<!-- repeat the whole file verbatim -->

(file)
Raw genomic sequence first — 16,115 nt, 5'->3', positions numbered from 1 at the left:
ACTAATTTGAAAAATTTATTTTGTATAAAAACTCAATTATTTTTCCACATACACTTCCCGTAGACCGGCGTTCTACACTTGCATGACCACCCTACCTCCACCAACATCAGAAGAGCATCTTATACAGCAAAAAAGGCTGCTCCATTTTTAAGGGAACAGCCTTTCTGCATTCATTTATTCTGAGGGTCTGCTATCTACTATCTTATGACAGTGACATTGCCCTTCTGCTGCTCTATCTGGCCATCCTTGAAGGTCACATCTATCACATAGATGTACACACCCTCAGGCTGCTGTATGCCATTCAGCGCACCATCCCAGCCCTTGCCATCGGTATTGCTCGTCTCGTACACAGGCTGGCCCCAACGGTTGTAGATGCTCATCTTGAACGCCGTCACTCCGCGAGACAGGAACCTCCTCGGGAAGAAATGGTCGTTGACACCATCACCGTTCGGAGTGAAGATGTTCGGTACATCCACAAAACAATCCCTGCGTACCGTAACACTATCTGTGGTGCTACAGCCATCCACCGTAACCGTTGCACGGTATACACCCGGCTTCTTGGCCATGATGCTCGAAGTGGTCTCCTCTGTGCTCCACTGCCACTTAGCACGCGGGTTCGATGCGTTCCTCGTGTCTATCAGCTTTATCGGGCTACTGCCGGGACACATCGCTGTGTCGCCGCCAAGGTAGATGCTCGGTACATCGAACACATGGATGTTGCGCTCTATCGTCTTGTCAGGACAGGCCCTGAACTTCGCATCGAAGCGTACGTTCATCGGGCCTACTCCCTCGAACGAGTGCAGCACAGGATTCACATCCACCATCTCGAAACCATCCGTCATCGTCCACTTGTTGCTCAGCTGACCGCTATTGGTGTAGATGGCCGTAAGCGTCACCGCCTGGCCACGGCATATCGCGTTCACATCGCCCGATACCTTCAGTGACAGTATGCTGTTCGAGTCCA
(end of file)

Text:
Raw genomic sequence first — 16,115 nt, 5'->3', positions numbered from 1 at the left:
ACTAATTTGAAAAATTTATTTTGTATAAAAACTCAATTATTTTTCCACATACACTTCCCGTAGACCGGCGTTCTACACTTGCATGACCACCCTACCTCCACCAACATCAGAAGAGCATCTTATACAGCAAAAAAGGCTGCTCCATTTTTAAGGGAACAGCCTTTCTGCATTCATTTATTCTGAGGGTCTGCTATCTACTATCTTATGACAGTGACATTGCCCTTCTGCTGCTCTATCTGGCCATCCTTGAAGGTCACATCTATCACATAGATGTACACACCCTCAGGCTGCTGTATGCCATTCAGCGCACCATCCCAGCCCTTGCCATCGGTATTGCTCGTCTCGTACACAGGCTGGCCCCAACGGTTGTAGATGCTCATCTTGAACGCCGTCACTCCGCGAGACAGGAACCTCCTCGGGAAGAAATGGTCGTTGACACCATCACCGTTCGGAGTGAAGATGTTCGGTACATCCACAAAACAATCCCTGCGTACCGTAACACTATCTGTGGTGCTACAGCCATCCACCGTAACCGTTGCACGGTATACACCCGGCTTCTTGGCCATGATGCTCGAAGTGGTCTCCTCTGTGCTCCACTGCCACTTAGCACGCGGGTTCGATGCGTTCCTCGTGTCTATCAGCTTTATCGGGCTACTGCCGGGACACATCGCTGTGTCGCCGCCAAGGTAGATGCTCGGTACATCGAACACATGGATGTTGCGCTCTATCGTCTTGTCAGGACAGGCCCTGAACTTCGCATCGAAGCGTACGTTCATCGGGCCTACTCCCTCGAACGAGTGCAGCACAGGATTCACATCCACCATCTCGAAACCATCCGTCATCGTCCACTTGTTGCTCAGCTGACCGCTATTGGTGTAGATGGCCGTAAGCGTCACCGCCTGGCCACGGCATATCGCGTTCACATCGCCCGATACCTTCAGTGACAGTATGCTGTTCGAGTCCA